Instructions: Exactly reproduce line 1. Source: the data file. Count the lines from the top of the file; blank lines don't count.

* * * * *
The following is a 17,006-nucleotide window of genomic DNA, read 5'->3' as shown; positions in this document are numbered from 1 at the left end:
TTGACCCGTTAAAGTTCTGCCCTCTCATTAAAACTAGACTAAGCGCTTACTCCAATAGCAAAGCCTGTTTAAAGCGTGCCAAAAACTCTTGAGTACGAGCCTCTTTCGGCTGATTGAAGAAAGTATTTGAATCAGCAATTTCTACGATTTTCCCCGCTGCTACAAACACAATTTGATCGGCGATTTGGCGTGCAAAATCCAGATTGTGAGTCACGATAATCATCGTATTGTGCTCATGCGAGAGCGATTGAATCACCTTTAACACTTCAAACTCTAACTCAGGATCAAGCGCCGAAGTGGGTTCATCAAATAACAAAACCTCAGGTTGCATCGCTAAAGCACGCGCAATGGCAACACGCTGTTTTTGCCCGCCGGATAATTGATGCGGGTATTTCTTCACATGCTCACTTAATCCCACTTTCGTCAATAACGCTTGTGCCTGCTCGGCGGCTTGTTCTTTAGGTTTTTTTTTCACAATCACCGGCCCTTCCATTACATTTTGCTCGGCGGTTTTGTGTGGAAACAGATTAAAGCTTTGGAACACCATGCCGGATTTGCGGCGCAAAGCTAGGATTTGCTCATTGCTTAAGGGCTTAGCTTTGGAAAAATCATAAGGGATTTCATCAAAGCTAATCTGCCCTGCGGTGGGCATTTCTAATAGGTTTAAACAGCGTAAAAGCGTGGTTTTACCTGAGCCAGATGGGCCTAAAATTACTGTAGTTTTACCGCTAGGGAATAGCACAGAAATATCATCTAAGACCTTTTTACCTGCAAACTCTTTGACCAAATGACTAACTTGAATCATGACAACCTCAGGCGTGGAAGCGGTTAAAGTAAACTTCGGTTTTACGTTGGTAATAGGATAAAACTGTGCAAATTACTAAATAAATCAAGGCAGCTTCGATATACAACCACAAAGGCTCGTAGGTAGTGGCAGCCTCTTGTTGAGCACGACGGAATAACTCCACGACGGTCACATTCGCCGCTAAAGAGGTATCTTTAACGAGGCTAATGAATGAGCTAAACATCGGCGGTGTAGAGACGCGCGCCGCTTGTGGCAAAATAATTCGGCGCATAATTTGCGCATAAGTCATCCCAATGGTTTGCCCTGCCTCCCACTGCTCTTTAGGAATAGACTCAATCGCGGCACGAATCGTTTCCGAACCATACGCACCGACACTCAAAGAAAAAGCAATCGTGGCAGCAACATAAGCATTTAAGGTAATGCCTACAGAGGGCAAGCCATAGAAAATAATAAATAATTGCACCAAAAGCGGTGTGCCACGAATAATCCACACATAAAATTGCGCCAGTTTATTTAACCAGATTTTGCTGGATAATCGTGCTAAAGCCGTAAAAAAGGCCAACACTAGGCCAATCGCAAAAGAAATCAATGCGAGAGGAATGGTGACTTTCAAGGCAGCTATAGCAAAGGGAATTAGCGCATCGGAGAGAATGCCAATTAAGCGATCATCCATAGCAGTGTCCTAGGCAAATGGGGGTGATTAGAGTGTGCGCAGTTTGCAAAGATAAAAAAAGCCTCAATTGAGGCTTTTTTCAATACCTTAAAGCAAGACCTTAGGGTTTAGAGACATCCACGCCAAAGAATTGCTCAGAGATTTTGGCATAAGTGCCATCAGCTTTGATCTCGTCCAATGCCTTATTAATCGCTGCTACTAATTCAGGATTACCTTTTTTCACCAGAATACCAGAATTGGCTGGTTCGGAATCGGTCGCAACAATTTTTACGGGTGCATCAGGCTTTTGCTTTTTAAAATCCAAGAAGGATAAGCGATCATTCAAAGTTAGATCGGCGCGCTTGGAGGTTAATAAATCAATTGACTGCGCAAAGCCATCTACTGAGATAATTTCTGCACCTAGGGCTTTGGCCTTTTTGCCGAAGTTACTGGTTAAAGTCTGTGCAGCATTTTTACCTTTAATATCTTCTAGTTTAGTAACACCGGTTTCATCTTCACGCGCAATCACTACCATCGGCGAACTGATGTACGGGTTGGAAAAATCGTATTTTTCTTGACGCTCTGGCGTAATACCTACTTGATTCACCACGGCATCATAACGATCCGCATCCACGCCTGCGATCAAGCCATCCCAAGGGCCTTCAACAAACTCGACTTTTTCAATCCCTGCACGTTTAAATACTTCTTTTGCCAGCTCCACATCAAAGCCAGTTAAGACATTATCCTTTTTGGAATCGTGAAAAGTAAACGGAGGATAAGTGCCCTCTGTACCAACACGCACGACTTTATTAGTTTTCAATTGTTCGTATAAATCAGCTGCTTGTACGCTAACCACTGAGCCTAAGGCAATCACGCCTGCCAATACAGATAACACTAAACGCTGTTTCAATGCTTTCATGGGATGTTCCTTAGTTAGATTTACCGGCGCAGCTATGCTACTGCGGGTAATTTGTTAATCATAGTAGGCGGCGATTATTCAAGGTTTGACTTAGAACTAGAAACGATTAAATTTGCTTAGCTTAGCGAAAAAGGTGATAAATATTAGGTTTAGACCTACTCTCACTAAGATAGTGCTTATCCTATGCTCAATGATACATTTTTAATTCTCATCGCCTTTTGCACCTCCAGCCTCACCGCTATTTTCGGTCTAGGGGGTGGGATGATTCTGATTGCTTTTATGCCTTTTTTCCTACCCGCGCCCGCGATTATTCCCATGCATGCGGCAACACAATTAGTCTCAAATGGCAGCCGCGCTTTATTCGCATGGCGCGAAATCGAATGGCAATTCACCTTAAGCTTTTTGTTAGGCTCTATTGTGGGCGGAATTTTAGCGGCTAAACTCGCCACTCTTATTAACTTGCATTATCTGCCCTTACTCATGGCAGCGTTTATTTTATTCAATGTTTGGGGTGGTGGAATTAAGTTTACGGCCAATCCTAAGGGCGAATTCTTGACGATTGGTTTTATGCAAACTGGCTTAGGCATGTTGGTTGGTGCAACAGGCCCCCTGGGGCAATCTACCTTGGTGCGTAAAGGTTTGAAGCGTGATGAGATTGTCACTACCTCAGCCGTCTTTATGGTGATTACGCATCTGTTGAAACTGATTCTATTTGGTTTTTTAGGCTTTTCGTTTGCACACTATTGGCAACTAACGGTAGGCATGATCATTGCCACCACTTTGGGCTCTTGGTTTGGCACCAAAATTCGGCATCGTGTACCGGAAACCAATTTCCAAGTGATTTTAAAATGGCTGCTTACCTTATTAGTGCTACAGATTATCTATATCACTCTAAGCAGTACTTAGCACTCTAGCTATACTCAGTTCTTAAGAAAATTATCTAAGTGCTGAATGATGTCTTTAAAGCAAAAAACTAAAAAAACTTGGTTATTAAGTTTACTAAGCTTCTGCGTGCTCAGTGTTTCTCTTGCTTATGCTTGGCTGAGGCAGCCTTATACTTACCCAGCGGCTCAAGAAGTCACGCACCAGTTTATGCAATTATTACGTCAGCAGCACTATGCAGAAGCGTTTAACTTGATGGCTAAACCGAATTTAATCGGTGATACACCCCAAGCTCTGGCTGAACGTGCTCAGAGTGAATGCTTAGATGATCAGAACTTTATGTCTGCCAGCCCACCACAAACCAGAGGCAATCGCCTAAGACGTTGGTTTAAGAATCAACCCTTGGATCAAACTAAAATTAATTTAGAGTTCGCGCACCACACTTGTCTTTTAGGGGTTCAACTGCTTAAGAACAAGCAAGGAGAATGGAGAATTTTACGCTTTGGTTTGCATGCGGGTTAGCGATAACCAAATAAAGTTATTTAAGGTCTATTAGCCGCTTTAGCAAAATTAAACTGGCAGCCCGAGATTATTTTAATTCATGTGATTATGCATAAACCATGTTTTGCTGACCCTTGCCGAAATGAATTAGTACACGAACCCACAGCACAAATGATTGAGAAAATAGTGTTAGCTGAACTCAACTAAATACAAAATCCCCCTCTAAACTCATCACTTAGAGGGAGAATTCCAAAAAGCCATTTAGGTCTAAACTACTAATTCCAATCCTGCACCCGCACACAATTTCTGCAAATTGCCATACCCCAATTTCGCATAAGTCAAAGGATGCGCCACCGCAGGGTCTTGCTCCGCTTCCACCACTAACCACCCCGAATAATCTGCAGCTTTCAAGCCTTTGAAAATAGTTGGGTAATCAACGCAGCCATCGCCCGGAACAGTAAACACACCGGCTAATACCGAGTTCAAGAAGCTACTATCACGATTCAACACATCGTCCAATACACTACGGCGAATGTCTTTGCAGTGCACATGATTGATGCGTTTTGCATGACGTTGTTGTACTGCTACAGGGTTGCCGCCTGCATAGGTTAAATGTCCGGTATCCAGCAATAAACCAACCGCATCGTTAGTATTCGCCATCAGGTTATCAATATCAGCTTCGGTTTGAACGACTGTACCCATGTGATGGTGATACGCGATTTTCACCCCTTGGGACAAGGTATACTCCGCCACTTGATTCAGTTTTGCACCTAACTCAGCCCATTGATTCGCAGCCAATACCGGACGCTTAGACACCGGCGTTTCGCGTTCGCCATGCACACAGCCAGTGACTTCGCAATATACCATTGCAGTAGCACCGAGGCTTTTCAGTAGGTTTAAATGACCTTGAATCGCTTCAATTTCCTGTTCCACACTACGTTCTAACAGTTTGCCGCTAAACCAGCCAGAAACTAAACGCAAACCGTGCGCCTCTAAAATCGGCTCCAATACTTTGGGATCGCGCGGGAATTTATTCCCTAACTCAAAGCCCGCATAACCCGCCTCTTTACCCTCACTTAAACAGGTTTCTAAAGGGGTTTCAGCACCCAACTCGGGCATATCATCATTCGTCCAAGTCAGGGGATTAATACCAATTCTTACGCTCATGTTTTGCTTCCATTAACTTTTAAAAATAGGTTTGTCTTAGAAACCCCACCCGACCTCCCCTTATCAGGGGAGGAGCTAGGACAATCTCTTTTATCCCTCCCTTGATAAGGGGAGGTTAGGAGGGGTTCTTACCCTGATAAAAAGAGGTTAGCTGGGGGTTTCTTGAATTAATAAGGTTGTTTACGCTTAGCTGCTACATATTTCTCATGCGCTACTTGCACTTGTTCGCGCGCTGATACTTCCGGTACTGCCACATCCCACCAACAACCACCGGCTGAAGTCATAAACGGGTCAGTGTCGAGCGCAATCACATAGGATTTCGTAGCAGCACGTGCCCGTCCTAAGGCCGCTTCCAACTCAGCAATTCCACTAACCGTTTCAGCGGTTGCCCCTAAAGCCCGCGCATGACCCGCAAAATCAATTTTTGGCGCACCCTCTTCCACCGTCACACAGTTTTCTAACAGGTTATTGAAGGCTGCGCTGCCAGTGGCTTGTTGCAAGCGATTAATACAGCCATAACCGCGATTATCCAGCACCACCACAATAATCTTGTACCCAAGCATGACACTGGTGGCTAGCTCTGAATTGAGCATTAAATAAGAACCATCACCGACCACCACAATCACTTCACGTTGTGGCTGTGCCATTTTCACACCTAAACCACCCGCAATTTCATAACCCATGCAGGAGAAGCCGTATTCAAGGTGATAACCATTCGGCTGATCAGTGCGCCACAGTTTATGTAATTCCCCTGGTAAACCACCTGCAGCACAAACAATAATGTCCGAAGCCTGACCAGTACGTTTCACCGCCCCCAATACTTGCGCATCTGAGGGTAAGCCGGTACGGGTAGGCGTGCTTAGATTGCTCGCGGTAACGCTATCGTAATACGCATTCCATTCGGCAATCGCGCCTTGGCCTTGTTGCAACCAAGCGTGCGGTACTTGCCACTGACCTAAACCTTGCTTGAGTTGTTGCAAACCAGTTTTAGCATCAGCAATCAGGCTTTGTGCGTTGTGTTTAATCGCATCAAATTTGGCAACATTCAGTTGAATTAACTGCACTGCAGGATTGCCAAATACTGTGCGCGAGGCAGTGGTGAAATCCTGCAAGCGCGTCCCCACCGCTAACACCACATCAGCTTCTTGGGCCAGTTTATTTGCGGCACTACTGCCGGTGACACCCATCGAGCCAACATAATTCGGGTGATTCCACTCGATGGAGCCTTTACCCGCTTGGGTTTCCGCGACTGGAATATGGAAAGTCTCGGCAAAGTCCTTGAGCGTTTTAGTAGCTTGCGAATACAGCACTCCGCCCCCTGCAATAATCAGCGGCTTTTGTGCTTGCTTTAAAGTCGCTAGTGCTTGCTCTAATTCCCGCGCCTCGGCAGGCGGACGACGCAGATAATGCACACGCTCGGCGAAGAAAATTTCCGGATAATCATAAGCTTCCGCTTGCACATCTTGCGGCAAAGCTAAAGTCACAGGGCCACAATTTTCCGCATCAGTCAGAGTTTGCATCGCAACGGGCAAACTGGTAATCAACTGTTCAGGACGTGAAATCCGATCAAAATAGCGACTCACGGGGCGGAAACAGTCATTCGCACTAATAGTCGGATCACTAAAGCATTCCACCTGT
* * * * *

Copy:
The following is a 17,006-nucleotide window of genomic DNA, read 5'->3' as shown; positions in this document are numbered from 1 at the left end: